“Facebook used to set the date, Twitter used to share logistics, YouTube to show the world, all to connect people” Anon 2011
The Arab Spring was widely reported as the Twitter and Facebook revolution. Sultan al-Qassemi, a freelance columnist from Sharjah, one of the Emirates, watched his number of Twitter followers grow from 7,000 at the start of 2011 to 85,000 this year by translating Arabic news to English via Twitter. He is one of many who believe that “social media was a tool, a mobiliser, a conduit” during the Arab Spring.
The role of social media in the dissemination of information and opinion was seen as having been invaluable to the countries’ revolutions. In Libya and Tunisia, where press has been subject to government control, social media was regarded as a liberating tool, as a landscape and a means through which democracy was enhanced and fostered.
According to statistics collated by internetworldstats.com, which draws data from studies conducted by Nielsen, an audience measurement system, in March 2010 there were 3.6 million internet users in Tunisia: 33.9% of the population, up from 9.3% in 2006. This rapid explosion in internet use meant that the uprising in Tunisia and the subsequent revolution in Libya were heavily narrated through social media.
Such frontline reporting has become a crucial source for news networks. Al Jazeera journalist D. Parvaz says social media is how events are now chronicled.
“This might well be the first time that people living under autocratic rule have managed to document their struggles and movement on almost the most micro level imaginable.”
Mohammed Nabbous, who founded and ran Libya al-Hurra TV came to be seen as the face of citizen journalism in Libya. Killed in a firefight in March, Nabbous has since been posthumously awarded the Louis M. Lyons Award for Conscience and Integrity in Journalism. Speaking at the 2011 Personal Democracy Forum, a senior strategist at National Public Radio, Andy Carvin underlined the indispensability of Mohammed Nabbous and others like him: “they have provided a service, not only for their country, but for the rest of us, to show how a group of people, with no media training whatsoever, can become the voices of their country”.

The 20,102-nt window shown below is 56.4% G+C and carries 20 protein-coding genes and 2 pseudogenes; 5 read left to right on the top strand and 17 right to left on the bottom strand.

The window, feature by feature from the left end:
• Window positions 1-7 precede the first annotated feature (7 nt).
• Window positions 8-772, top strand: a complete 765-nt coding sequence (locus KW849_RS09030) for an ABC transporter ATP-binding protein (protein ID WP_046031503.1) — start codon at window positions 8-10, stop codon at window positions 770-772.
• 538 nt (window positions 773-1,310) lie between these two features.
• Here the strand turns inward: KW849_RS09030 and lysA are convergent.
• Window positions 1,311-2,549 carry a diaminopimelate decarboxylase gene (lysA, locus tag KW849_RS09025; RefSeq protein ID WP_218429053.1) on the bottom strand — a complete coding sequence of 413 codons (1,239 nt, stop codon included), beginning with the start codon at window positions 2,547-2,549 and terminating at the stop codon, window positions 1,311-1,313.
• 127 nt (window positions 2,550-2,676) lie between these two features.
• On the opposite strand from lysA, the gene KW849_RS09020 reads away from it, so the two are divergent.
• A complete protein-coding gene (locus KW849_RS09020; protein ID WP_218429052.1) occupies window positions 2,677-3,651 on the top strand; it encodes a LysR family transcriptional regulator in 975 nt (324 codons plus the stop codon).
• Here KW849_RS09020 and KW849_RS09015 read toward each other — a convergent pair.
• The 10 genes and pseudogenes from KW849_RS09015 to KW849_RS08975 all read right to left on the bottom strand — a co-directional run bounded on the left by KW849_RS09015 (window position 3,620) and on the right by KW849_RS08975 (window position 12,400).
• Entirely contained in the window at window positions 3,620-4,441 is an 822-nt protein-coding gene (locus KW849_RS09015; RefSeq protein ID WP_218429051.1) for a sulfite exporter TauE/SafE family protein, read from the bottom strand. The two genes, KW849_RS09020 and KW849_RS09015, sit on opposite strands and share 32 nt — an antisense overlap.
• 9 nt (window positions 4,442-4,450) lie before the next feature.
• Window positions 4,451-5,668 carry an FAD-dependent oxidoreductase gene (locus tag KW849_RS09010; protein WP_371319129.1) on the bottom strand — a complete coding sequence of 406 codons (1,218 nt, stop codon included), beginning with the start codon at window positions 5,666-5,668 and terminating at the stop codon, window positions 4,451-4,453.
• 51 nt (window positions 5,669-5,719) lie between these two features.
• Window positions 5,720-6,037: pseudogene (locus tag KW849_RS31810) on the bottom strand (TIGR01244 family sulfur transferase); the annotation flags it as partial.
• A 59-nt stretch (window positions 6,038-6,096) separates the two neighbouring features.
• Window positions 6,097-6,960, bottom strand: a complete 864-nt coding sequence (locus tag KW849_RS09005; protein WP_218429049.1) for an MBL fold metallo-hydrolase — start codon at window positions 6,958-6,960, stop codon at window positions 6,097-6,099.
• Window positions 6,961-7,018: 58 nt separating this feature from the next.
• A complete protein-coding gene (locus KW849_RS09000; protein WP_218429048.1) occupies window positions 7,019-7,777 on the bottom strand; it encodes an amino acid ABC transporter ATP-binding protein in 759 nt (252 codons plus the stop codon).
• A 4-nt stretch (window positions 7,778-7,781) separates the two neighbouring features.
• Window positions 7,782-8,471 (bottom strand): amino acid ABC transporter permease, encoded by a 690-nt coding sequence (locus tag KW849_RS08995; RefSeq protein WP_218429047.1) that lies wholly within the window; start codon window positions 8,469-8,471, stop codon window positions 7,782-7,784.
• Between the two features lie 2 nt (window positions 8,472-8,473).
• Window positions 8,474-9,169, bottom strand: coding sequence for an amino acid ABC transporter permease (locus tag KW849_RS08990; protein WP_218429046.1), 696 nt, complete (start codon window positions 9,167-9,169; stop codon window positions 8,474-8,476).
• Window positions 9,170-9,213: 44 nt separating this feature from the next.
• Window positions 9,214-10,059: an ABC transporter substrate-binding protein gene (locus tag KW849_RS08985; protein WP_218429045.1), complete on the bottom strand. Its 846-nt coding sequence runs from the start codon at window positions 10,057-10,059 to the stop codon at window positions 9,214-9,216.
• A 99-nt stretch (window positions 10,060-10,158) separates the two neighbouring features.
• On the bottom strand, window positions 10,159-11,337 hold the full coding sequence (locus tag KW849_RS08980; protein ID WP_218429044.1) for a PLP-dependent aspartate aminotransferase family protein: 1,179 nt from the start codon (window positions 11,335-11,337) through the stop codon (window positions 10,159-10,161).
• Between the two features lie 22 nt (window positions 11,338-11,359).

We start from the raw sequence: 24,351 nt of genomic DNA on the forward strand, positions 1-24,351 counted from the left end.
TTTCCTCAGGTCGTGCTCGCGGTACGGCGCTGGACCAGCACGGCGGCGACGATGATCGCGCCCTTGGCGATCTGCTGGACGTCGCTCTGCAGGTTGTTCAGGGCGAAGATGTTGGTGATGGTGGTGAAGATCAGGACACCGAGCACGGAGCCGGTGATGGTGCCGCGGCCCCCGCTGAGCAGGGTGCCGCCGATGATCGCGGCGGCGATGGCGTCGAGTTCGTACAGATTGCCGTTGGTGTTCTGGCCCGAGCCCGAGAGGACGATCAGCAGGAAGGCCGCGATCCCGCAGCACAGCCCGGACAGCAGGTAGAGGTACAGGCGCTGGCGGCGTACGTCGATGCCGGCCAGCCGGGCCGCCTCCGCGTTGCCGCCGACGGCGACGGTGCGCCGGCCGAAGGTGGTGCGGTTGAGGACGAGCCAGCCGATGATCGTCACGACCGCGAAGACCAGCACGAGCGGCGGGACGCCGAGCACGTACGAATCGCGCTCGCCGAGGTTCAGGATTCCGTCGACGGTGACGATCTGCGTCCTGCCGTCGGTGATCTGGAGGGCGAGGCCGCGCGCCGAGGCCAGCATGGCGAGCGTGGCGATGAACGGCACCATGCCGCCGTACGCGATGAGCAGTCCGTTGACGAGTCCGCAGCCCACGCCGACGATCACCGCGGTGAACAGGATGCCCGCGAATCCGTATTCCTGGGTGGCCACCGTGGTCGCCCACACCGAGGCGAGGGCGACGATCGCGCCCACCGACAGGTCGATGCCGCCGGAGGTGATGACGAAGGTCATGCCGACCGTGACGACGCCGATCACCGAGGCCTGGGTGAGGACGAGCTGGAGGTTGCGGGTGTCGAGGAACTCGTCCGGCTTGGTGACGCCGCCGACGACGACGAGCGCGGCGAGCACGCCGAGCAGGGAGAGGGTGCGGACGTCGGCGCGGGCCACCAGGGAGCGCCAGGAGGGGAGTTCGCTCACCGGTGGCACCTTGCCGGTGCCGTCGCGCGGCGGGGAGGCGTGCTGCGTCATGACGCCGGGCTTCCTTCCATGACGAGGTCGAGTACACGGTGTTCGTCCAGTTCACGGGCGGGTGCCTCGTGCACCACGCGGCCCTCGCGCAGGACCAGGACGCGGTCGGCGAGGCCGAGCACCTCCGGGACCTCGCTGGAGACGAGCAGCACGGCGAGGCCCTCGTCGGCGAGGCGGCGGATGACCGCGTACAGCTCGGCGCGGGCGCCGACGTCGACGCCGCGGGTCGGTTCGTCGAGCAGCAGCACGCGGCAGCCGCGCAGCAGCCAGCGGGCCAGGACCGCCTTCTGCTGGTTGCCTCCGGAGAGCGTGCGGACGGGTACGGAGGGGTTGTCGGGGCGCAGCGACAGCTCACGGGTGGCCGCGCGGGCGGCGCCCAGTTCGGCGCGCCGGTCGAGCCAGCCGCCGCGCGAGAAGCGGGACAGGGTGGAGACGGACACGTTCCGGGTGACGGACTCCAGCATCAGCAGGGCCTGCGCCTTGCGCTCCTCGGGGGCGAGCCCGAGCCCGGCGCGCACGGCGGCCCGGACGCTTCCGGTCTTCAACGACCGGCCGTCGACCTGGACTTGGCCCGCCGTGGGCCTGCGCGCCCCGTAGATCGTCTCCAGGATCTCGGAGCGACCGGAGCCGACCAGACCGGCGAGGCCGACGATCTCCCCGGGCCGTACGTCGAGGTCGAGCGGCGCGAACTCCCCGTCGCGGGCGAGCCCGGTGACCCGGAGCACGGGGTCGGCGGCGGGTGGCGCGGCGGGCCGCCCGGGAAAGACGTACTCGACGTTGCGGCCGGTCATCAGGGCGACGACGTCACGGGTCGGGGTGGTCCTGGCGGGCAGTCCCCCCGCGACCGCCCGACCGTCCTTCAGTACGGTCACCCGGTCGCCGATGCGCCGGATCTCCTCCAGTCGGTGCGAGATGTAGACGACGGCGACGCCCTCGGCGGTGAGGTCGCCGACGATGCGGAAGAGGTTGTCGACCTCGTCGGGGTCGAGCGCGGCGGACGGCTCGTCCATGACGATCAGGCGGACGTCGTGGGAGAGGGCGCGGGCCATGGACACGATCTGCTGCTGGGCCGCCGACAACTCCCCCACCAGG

Yet finding authoritative voices on Twitter can be a complicated task. With over 300 million users around the world it can be hard to determine truth from rumour; fact from fiction.
By searching through relevant hash tags on Twitter, it is possible to delve into group conversations and begin to identify communities of likeminded individuals rallying around a subject or cause. Assembled below is a (necessarily incomplete) collection of key Libyan and Tunisian tweeters and bloggers whose voices broke through during the Arab Spring, and continue to narrate developments throughout the Middle East. They have been chosen on the basis of three primary criteria; critical mass of interest including followers, re-tweets and topping organic search in Google; recognition within mainstream media; and acknowledgement across the spectrum of social media.
With over 46, 000 followers, and up to the minute tweets, The Libyan Youth Movement provide a great insight into Libyan youth pre and post revolution.
Ismael Zmirli uses Facebook to complement his Twitter account, which steers clear of “conspiracy theorists, tyranny and nonsense”.
Based in Benghazi, this tweeter describes himself as “A Libyan on a quest to find freedom…”
With leaks used by Reuters, this tweeter is a valuable front line source.
This group tweeted news from inside Libya until the first week of March. Thereafter they started using witnesses from inside Libya.
Houssem Hajlaoui is a blogger for Nawaat, an award winning collective blog created in April 2004 and blocked in Tunisia until 13 January 2011.
Sami Ben Gharbia is the Advocacy Director of Global Voices, a website that collates citizen media stories from around the world. Gharbia is also the Co-Founder of Nawaat.
Amel Boussetta is active on Facebook and Twitter, but is most applauded for her blog ‘Tunisian Chronicles and Beyond’, which focuses on the Tunisian political scene, offering up-to-date reporting and analysis of events.
Lina Ben Mhenni, known as A Tunisian Girl was awarded The Best Blog Award by Germany’s International Broadcaster Deutsche Welle earlier this year.
Born in Iowa, but “a witness, if not a participant” in the Tunisian revolution, Erik Churchill’s blog ‘A 21st Century Social Contract’ presents thoughts on freedom and the social contract in post-revolutionary Tunisia.